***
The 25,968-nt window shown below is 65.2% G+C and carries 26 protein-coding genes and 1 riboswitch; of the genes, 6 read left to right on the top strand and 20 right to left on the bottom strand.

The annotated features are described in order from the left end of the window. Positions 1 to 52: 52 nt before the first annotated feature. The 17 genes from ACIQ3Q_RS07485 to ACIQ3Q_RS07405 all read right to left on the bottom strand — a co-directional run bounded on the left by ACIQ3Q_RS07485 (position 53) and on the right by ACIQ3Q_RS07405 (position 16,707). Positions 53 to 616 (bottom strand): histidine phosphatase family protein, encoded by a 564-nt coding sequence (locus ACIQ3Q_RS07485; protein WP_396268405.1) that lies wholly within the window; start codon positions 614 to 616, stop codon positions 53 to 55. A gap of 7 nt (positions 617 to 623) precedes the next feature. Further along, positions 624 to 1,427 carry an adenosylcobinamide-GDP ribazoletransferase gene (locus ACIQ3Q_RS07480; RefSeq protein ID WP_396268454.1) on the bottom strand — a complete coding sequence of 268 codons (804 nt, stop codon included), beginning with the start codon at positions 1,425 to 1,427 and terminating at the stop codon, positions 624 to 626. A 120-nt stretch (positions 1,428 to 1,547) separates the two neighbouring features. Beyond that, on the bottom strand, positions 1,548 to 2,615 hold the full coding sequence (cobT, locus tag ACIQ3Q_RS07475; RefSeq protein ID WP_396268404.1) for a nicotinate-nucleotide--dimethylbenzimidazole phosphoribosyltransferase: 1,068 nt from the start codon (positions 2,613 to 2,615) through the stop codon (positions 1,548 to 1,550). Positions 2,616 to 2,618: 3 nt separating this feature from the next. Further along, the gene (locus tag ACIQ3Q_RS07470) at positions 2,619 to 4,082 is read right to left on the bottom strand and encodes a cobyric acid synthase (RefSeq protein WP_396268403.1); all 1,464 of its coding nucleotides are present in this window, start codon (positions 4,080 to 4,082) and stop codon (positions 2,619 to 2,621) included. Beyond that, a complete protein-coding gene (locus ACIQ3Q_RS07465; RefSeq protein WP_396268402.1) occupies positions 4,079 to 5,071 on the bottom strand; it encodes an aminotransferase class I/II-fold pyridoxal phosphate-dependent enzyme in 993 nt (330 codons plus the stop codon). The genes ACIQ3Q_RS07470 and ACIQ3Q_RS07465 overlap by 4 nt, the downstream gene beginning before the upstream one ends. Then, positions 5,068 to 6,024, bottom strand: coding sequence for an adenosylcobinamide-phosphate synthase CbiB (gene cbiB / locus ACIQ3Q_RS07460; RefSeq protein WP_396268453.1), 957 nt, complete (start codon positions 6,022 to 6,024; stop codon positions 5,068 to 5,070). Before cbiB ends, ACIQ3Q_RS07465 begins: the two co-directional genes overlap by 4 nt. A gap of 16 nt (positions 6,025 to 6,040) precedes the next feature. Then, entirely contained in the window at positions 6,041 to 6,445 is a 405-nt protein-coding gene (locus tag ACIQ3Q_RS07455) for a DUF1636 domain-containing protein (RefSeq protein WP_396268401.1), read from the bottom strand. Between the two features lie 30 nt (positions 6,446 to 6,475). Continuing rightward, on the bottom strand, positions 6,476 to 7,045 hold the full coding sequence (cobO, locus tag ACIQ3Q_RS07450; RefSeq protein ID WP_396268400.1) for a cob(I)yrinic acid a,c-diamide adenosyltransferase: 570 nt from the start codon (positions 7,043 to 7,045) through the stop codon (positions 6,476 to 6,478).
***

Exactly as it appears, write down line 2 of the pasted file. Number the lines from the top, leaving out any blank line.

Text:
The annotated features are described in order from the left end of the window. Positions 1 to 52: 52 nt before the first annotated feature. The 17 genes from ACIQ3Q_RS07485 to ACIQ3Q_RS07405 all read right to left on the bottom strand — a co-directional run bounded on the left by ACIQ3Q_RS07485 (position 53) and on the right by ACIQ3Q_RS07405 (position 16,707). Positions 53 to 616 (bottom strand): histidine phosphatase family protein, encoded by a 564-nt coding sequence (locus ACIQ3Q_RS07485; protein WP_396268405.1) that lies wholly within the window; start codon positions 614 to 616, stop codon positions 53 to 55. A gap of 7 nt (positions 617 to 623) precedes the next feature. Further along, positions 624 to 1,427 carry an adenosylcobinamide-GDP ribazoletransferase gene (locus ACIQ3Q_RS07480; RefSeq protein ID WP_396268454.1) on the bottom strand — a complete coding sequence of 268 codons (804 nt, stop codon included), beginning with the start codon at positions 1,425 to 1,427 and terminating at the stop codon, positions 624 to 626. A 120-nt stretch (positions 1,428 to 1,547) separates the two neighbouring features. Beyond that, on the bottom strand, positions 1,548 to 2,615 hold the full coding sequence (cobT, locus tag ACIQ3Q_RS07475; RefSeq protein ID WP_396268404.1) for a nicotinate-nucleotide--dimethylbenzimidazole phosphoribosyltransferase: 1,068 nt from the start codon (positions 2,613 to 2,615) through the stop codon (positions 1,548 to 1,550). Positions 2,616 to 2,618: 3 nt separating this feature from the next. Further along, the gene (locus tag ACIQ3Q_RS07470) at positions 2,619 to 4,082 is read right to left on the bottom strand and encodes a cobyric acid synthase (RefSeq protein WP_396268403.1); all 1,464 of its coding nucleotides are present in this window, start codon (positions 4,080 to 4,082) and stop codon (positions 2,619 to 2,621) included. Beyond that, a complete protein-coding gene (locus ACIQ3Q_RS07465; RefSeq protein WP_396268402.1) occupies positions 4,079 to 5,071 on the bottom strand; it encodes an aminotransferase class I/II-fold pyridoxal phosphate-dependent enzyme in 993 nt (330 codons plus the stop codon). The genes ACIQ3Q_RS07470 and ACIQ3Q_RS07465 overlap by 4 nt, the downstream gene beginning before the upstream one ends. Then, positions 5,068 to 6,024, bottom strand: coding sequence for an adenosylcobinamide-phosphate synthase CbiB (gene cbiB / locus ACIQ3Q_RS07460; RefSeq protein WP_396268453.1), 957 nt, complete (start codon positions 6,022 to 6,024; stop codon positions 5,068 to 5,070). Before cbiB ends, ACIQ3Q_RS07465 begins: the two co-directional genes overlap by 4 nt. A gap of 16 nt (positions 6,025 to 6,040) precedes the next feature. Then, entirely contained in the window at positions 6,041 to 6,445 is a 405-nt protein-coding gene (locus tag ACIQ3Q_RS07455) for a DUF1636 domain-containing protein (RefSeq protein WP_396268401.1), read from the bottom strand. Between the two features lie 30 nt (positions 6,446 to 6,475). Continuing rightward, on the bottom strand, positions 6,476 to 7,045 hold the full coding sequence (cobO, locus tag ACIQ3Q_RS07450; RefSeq protein ID WP_396268400.1) for a cob(I)yrinic acid a,c-diamide adenosyltransferase: 570 nt from the start codon (positions 7,043 to 7,045) through the stop codon (positions 6,476 to 6,478).